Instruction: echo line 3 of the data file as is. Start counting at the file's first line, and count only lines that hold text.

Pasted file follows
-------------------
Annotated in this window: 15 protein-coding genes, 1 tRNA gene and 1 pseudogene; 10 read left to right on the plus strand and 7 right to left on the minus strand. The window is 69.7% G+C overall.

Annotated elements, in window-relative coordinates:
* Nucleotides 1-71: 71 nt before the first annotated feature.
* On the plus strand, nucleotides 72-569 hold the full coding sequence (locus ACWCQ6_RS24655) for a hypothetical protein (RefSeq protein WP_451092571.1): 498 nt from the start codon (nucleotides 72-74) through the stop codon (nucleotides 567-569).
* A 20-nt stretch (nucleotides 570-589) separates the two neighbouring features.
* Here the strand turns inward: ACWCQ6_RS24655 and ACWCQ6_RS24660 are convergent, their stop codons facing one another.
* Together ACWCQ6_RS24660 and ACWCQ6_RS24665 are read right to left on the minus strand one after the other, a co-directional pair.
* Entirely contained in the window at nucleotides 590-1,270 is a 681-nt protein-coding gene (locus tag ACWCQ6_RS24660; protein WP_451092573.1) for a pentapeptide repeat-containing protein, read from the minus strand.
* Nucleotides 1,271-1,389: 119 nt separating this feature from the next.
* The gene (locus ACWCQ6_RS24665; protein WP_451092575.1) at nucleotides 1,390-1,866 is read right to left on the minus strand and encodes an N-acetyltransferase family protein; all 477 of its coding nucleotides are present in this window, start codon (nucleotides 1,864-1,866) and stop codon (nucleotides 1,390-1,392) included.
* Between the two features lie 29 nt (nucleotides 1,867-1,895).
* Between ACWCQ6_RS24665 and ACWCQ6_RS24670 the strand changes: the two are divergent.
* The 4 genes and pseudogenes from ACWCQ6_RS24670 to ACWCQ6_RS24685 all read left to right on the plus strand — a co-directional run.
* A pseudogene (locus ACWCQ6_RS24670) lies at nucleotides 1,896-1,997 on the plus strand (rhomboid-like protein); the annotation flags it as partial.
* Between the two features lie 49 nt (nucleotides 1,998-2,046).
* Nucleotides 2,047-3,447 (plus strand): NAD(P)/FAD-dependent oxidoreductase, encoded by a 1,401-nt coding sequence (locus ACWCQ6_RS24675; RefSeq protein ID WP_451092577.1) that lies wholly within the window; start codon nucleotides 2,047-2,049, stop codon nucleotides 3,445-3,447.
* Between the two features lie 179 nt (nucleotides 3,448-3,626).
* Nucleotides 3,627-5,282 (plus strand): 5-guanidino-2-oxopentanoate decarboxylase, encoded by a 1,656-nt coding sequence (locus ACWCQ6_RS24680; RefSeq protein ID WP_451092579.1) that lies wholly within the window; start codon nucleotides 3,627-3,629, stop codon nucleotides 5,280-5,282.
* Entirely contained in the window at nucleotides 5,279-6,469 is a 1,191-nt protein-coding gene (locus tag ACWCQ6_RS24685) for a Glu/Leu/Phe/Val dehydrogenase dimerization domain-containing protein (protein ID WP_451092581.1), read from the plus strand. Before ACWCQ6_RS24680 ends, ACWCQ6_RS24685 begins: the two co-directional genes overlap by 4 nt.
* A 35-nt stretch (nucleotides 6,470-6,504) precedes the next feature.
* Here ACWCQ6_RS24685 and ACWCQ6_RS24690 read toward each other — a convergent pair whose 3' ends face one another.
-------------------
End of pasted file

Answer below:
* Nucleotides 1-71: 71 nt before the first annotated feature.